The Theatreguide.London Review
Haymarket Theatre Autumn-Winter 2017
This new play from American David Ives is intriguing, entertaining, suspenseful and thought-provoking through at least half of its unbroken 90 minutes.
And it is strong enough that it can survive turning a little predictable and repetitive, losing some of its power before finally becoming a little silly in its search for an ending.
This is not what Hollywood calls High Concept, and requires some explanation.
Nineteenth-century Austrian novelist Leopold von Sacher-Masoch's book Venus In Fur depicts the sexual aberration that has come to be named after him. His masochistic hero searches for a woman who will not only beat him but subjugate, enslave and humiliate him.
Ives imagines a twenty-first century American dramatist named Thomas, who has adapted Sacher-Masoch's novel for the stage and is auditioning actresses for the key role.
Enter actress Vanda, whose attitude, earthiness and accent declare her working-class Brooklyn. Surprisingly, with Thomas feeding her cues she auditions very well, and what was meant to be a three-page sample extends until they are reading their way through the entire play.
You can predict the rest. As they get caught up in the story their personalities begin to blend with their characters' and it becomes hard to tell from moment to moment whether they're reading the script or speaking their own thoughts.
And at the same time, when they do clearly break from the script – when Vanda's Brooklyn accent comes back – their reactions to the dramatic situation they've been playing make a telling commentary on both Victorian and modern sexual attitudes.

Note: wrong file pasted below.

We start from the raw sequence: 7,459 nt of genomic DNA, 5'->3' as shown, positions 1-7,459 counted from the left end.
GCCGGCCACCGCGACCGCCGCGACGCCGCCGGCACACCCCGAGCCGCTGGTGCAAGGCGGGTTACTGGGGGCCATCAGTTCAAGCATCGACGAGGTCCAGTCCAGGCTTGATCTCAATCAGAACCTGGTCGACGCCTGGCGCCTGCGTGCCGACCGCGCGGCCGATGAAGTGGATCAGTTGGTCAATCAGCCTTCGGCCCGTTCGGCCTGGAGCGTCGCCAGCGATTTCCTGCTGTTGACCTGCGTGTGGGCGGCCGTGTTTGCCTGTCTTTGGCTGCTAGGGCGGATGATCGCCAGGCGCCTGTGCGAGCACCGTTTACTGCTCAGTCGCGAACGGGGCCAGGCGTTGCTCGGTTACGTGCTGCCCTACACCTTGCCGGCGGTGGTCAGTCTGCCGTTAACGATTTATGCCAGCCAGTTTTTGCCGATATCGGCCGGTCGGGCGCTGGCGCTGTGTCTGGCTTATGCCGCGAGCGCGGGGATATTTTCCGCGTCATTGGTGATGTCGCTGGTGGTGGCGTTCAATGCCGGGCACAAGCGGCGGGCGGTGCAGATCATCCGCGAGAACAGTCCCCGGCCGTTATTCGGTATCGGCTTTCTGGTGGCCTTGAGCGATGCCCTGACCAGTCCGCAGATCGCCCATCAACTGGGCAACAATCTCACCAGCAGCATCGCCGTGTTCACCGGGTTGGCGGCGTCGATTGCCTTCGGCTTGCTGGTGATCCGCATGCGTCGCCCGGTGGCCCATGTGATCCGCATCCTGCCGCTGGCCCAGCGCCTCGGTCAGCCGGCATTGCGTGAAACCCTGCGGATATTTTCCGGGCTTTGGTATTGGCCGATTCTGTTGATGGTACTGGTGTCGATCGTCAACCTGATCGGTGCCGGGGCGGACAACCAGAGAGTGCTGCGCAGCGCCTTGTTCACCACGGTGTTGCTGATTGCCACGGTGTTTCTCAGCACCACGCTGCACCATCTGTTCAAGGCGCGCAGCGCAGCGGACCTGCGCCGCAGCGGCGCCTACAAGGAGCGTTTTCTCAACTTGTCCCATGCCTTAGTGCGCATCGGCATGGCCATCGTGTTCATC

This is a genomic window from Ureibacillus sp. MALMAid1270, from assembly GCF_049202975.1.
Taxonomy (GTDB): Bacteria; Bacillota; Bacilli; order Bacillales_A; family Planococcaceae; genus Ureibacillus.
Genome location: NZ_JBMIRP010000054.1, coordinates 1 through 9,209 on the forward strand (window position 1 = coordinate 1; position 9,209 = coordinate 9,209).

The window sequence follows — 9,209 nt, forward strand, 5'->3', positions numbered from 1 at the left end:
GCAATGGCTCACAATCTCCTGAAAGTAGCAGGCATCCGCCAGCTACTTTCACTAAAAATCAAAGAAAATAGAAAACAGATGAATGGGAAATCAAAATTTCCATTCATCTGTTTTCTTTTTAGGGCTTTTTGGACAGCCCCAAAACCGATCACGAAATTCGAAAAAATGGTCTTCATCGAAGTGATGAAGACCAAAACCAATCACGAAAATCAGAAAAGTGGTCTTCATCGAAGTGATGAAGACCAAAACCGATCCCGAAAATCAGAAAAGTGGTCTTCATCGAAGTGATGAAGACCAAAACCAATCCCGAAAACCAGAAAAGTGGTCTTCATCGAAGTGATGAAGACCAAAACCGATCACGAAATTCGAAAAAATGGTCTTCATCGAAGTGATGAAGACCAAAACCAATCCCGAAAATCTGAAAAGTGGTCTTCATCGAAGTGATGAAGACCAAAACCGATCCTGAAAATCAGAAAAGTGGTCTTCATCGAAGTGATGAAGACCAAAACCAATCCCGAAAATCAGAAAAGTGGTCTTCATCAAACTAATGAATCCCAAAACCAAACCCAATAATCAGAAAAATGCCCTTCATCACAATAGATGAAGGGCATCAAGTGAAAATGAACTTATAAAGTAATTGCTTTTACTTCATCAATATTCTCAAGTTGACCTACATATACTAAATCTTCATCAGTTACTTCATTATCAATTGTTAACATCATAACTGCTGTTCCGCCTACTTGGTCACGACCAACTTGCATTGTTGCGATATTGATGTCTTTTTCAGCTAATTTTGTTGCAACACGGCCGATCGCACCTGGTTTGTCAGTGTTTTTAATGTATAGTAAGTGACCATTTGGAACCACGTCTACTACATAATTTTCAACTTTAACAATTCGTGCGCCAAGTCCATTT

(For example, smarter-than-she-looks Vanda spots how much of her character is just a male erotic fantasy, as much Thomas's as Sacher-Masoch's or the character's.)
What weakens the play a little in the second half is that once we've spotted the dual patterns of blending personalities and clashing historical perspectives, they become less surprising.
We begin to anticipate the moment that Vanda is going to break character for some wry comment or Thomas is going to expose something about his own psychology.
The insights are still good, but we've caught up with the playwright and there is less drama to the historical-psychological ruminations.
And when playwright Ives has to dip a toe into the supernatural for a climax, we just have to be charitable and recognise that he had to do SOMEthing to end the play.
A new play on an odd topic doesn't get produced without TV stars to sell tickets. But, skilfully and sensitively directed by Patrick Marber, Natalie Dormer of Game Of Thrones and David Oakes of Victoria and The Borgias bring a lot more than their fame to their roles.
Dormer shines in the flashier and more openly entertaining part, repeatedly switching instantly between the imperious dominatrix of the script and the ironic no-nonsense actress reacting to the words she's speaking.
But Oakes is equally impressive in the subtler and more challenging task of keeping us repeatedly unsure whether he's speaking as Thomas or his masochistic character (and whether, ultimately, there is a distinction between them).
The learning curve at the start of the play, filling us in on the backstory, situation and characters, may be a steep one. But it pays off with a psychological drama that is for most of its length both fascinating and dramatically engaging.
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